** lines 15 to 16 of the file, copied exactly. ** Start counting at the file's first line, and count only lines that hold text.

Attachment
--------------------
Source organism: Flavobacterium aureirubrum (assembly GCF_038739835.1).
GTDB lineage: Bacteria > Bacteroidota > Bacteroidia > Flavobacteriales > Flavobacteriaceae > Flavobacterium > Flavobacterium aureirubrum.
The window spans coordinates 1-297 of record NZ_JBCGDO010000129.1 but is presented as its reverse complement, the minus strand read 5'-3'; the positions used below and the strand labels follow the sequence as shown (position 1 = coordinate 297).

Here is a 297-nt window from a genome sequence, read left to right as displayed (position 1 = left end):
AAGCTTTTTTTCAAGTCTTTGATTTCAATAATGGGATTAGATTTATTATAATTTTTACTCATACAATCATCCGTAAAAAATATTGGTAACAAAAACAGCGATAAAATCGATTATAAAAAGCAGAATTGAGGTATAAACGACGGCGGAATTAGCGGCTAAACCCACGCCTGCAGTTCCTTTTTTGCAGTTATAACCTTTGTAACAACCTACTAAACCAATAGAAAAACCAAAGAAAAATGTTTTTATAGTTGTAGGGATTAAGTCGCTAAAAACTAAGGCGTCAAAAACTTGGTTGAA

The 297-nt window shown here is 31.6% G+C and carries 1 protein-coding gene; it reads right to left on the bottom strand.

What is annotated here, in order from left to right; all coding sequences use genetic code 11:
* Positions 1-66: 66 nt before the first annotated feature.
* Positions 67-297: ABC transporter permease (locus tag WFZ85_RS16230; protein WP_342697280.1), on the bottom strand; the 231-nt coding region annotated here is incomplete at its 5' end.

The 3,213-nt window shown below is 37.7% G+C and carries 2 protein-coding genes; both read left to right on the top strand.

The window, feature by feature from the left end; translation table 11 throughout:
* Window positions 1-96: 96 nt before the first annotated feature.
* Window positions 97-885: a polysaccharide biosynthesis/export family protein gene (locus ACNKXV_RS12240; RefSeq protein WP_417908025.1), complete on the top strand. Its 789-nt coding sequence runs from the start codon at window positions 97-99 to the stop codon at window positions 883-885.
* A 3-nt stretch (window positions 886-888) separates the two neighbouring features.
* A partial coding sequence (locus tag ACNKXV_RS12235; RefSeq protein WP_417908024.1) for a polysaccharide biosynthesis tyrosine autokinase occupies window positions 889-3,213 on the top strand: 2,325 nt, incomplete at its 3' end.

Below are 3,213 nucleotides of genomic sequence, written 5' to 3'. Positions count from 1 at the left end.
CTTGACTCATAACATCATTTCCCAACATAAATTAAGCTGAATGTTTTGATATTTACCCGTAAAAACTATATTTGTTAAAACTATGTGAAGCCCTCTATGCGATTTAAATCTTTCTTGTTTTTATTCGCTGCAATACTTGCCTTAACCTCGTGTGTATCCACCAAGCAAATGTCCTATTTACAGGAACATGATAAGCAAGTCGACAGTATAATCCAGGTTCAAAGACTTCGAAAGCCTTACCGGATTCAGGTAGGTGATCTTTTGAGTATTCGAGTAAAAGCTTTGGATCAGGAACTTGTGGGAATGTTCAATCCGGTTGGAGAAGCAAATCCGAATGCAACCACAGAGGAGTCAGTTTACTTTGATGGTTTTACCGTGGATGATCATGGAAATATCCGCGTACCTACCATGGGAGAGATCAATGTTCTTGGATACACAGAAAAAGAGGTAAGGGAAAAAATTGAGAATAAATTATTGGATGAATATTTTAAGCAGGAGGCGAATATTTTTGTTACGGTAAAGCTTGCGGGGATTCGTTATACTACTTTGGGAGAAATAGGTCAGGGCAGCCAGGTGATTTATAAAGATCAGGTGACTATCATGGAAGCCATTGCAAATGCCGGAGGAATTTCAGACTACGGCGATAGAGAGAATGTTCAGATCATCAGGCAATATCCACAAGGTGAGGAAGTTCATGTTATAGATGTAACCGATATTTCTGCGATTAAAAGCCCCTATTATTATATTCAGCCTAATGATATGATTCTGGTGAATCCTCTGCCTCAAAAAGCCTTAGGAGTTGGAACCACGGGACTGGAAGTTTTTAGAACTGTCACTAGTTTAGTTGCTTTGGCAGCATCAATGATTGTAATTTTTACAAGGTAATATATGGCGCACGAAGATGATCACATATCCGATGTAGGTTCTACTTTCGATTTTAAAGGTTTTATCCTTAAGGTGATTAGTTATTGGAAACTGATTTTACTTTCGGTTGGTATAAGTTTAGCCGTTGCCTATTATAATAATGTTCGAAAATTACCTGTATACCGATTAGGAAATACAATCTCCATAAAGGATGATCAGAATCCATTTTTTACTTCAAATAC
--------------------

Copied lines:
* A partial coding sequence (locus tag ACNKXV_RS12235; RefSeq protein WP_417908024.1) for a polysaccharide biosynthesis tyrosine autokinase occupies window positions 889-3,213 on the top strand: 2,325 nt, incomplete at its 3' end.

Below are 3,213 nucleotides of genomic sequence, written 5' to 3'. Positions count from 1 at the left end.